Building on the previous scenario, Sam Carter receives word that there are complications with the database maintenance and that the outage will last longer than the previously anticipated 60 minutes. Unfortunately, there is no new estimate as to when the database will be back online and available for reporting. Sam must now react differently to this unforeseen hurdle because there is no estimated time for the resolution. He must take the following steps:
Contrary to when the schedules were postponed and a new time was defined in the first scenario, the rescheduled items do not appear in any specific time slot in the chart. Because they were suspended indefinitely, there is no defined time for their execution, so there is no way to represent them on the chart. To identify that there are items that are suspended indefinitely, there is an entry in the chart legend called Suspended that indicates the number of suspended objects.
Upcoming activities chart with legend
Through the combination of viewing the metrics available in the aDministration Console and proactively monitoring metric thresholds using IBM Cognos Event Studio alerts, it is possible to quickly respond to unexpected changes in usage patterns.
But how is the system doing today in comparison to last week or last month? Is the system handling more or fewer requests than last month? Are the response times and queue lengths increasing due to higher system usage? Because the metrics in the console are essentially a current snapshot of the environment, it becomes almost impossible to answer these questions without a mechanism to record the metric values.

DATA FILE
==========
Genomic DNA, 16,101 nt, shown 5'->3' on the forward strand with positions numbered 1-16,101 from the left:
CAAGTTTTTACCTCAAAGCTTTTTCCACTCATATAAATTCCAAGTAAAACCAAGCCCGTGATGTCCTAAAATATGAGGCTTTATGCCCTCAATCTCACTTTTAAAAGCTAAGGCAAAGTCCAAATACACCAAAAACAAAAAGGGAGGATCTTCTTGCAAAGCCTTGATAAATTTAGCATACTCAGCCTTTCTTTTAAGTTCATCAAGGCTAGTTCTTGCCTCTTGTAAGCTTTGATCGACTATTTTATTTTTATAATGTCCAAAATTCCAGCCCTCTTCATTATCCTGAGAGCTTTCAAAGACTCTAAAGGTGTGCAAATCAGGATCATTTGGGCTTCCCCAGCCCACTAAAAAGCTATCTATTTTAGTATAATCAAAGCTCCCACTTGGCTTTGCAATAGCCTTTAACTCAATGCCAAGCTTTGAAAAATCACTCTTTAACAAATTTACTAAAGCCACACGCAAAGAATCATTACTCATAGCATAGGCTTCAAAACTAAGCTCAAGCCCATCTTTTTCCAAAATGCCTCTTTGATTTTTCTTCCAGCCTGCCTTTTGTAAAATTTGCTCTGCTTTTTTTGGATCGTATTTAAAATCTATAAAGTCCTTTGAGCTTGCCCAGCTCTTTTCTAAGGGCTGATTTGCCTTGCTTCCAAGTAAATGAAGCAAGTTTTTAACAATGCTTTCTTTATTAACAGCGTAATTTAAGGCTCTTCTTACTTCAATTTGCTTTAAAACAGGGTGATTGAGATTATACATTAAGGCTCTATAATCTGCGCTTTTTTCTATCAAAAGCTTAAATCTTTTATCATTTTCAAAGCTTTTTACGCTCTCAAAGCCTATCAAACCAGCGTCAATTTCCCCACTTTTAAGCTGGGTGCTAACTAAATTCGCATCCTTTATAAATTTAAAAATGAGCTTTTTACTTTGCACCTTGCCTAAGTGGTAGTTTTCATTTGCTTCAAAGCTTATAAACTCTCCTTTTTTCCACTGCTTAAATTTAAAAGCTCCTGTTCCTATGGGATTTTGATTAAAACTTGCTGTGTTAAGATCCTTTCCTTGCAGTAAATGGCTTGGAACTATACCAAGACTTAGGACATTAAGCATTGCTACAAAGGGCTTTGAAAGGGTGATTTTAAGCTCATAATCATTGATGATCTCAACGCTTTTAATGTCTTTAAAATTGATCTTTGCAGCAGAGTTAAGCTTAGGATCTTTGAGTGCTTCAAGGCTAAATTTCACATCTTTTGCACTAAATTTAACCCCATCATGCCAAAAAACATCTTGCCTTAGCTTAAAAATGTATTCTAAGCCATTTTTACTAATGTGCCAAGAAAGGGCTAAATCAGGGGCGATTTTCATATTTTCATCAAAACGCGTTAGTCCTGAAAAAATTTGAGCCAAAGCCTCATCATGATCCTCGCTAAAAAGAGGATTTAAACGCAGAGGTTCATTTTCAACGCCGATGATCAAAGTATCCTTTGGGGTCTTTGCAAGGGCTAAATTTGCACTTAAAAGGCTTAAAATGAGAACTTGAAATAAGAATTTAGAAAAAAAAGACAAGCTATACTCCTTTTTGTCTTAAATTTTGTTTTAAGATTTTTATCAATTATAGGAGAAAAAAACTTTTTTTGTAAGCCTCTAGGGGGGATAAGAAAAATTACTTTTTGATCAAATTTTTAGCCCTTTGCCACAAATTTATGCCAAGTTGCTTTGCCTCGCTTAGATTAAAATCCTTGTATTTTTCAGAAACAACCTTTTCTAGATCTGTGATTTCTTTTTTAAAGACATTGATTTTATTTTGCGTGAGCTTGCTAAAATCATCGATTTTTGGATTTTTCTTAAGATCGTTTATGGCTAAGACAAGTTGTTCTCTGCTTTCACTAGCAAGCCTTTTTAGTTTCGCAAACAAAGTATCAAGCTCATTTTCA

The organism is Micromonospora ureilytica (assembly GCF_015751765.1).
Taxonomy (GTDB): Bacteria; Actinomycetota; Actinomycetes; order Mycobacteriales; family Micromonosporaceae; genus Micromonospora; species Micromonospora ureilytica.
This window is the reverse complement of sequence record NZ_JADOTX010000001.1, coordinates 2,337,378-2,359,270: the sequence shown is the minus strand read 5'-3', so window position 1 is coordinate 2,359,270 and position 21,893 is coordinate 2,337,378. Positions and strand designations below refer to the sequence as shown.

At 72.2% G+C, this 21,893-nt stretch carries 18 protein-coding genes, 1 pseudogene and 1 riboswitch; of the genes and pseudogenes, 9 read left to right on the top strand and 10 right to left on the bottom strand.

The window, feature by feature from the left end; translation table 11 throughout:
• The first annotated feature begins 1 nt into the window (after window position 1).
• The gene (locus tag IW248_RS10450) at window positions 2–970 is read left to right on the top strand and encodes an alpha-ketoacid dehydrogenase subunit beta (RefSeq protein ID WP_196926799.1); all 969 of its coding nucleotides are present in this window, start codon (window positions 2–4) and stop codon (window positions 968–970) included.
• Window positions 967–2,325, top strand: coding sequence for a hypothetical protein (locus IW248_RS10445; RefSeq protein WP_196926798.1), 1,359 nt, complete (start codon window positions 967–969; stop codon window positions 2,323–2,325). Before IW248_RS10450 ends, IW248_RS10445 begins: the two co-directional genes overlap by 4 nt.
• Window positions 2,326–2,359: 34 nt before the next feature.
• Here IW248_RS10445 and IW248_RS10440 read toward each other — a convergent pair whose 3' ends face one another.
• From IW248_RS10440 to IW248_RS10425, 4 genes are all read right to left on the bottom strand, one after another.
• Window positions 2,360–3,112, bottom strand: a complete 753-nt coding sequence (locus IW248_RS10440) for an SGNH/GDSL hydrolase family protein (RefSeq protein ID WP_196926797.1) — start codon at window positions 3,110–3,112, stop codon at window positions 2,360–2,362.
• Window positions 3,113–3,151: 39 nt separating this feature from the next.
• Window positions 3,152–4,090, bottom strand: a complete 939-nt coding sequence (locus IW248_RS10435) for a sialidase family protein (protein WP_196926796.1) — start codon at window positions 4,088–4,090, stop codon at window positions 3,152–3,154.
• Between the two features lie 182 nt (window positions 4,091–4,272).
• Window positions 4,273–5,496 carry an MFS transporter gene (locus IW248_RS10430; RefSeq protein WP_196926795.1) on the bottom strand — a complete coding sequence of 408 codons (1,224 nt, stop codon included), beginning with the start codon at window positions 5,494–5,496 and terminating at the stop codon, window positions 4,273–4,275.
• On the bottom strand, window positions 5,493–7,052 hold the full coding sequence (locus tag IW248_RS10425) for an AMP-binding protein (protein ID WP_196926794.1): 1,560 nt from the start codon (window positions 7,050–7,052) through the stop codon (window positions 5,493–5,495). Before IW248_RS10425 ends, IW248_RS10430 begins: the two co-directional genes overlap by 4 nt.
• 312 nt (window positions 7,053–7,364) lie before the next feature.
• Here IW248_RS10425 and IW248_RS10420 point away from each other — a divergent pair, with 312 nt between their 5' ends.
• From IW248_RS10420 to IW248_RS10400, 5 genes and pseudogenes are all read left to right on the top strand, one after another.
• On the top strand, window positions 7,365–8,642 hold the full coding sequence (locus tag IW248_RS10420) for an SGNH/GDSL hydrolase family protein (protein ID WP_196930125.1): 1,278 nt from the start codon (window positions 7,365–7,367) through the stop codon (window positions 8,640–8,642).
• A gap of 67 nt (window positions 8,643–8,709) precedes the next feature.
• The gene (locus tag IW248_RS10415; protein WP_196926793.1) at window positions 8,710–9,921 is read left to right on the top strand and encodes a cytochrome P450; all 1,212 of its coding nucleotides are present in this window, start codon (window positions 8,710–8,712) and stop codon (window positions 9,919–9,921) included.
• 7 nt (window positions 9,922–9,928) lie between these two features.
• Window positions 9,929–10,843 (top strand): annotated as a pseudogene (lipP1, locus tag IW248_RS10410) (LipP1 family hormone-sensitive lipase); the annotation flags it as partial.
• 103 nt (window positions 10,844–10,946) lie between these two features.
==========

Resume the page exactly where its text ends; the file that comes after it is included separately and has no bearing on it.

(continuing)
There are a couple of ways to accomplish the recording of the metrics. The first mechanism uses product functionality to export the metrics to a text file and then using an extract, transform, and load (ETL) tool to load them into a reporting database. After they are loaded into the database, reports can be created so that analysis of key metrics can be tracked. This is a continual process of exporting and then loading the metrics so that the reports are always current.
The other mechanism is to use a tool that is both capable of connecting to the Java environment directly and writing the values to the reporting database. One such tool is IBM Tivoli Directory Integrator, which connects to the IBM Cognos VM, reads the metrics from a customizable list of services, and then writes out the values to a relational database. This process is automated and can be scheduled so that there is no manual intervention required, and the metric values can be written to the database at almost any interval.
Consuming system metrics from external tools
This section discusses Java Management Extensions and JConsole.
Java Management Extensions
Java Management Extensions (JMX) is a Java technology that supplies tools for managing and monitoring applications and service-orientated networks. These resources are represented by objects called MBeans. MBeans, which stands for Managed Bean, represent a resource running in the Java Virtual Machine (JVM).